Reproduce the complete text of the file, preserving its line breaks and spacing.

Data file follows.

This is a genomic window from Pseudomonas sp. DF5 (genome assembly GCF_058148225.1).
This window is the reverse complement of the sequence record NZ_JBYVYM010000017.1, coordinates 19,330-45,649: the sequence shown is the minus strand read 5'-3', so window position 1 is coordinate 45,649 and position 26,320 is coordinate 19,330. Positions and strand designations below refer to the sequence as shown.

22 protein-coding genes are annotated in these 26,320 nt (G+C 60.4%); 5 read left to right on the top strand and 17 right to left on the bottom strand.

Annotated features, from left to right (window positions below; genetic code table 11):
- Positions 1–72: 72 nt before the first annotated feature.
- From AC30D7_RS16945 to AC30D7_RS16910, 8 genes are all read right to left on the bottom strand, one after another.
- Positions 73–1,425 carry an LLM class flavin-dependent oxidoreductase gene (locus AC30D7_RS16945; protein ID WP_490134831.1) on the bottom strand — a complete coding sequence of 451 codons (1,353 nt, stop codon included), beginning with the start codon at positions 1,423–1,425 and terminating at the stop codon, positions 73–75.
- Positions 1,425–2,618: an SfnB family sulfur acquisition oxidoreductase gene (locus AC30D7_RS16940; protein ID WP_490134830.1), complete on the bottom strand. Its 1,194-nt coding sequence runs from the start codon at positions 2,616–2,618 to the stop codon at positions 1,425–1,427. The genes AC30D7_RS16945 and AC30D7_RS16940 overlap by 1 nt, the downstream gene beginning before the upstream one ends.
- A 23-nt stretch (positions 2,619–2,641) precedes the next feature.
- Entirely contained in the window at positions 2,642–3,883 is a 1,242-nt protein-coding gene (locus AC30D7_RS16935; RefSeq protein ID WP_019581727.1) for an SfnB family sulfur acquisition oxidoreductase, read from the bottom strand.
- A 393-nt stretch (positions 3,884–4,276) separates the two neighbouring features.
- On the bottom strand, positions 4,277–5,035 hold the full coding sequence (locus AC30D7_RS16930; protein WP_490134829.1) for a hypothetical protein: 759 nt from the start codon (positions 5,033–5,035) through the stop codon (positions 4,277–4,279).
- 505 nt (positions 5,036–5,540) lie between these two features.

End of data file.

This is a genomic window from Pseudomonas sp. DF5 (genome assembly GCF_058148225.1).
This window is the reverse complement of the sequence record NZ_JBYVYM010000017.1, coordinates 19,330-45,649: the sequence shown is the minus strand read 5'-3', so window position 1 is coordinate 45,649 and position 26,320 is coordinate 19,330. Positions and strand designations below refer to the sequence as shown.

22 protein-coding genes are annotated in these 26,320 nt (G+C 60.4%); 5 read left to right on the top strand and 17 right to left on the bottom strand.

Annotated features, from left to right (window positions below; genetic code table 11):
- Positions 1–72: 72 nt before the first annotated feature.
- From AC30D7_RS16945 to AC30D7_RS16910, 8 genes are all read right to left on the bottom strand, one after another.
- Positions 73–1,425 carry an LLM class flavin-dependent oxidoreductase gene (locus AC30D7_RS16945; protein ID WP_490134831.1) on the bottom strand — a complete coding sequence of 451 codons (1,353 nt, stop codon included), beginning with the start codon at positions 1,423–1,425 and terminating at the stop codon, positions 73–75.
- Positions 1,425–2,618: an SfnB family sulfur acquisition oxidoreductase gene (locus AC30D7_RS16940; protein ID WP_490134830.1), complete on the bottom strand. Its 1,194-nt coding sequence runs from the start codon at positions 2,616–2,618 to the stop codon at positions 1,425–1,427. The genes AC30D7_RS16945 and AC30D7_RS16940 overlap by 1 nt, the downstream gene beginning before the upstream one ends.
- A 23-nt stretch (positions 2,619–2,641) precedes the next feature.
- Entirely contained in the window at positions 2,642–3,883 is a 1,242-nt protein-coding gene (locus AC30D7_RS16935; RefSeq protein ID WP_019581727.1) for an SfnB family sulfur acquisition oxidoreductase, read from the bottom strand.
- A 393-nt stretch (positions 3,884–4,276) separates the two neighbouring features.
- On the bottom strand, positions 4,277–5,035 hold the full coding sequence (locus AC30D7_RS16930; protein WP_490134829.1) for a hypothetical protein: 759 nt from the start codon (positions 5,033–5,035) through the stop codon (positions 4,277–4,279).
- 505 nt (positions 5,036–5,540) lie between these two features.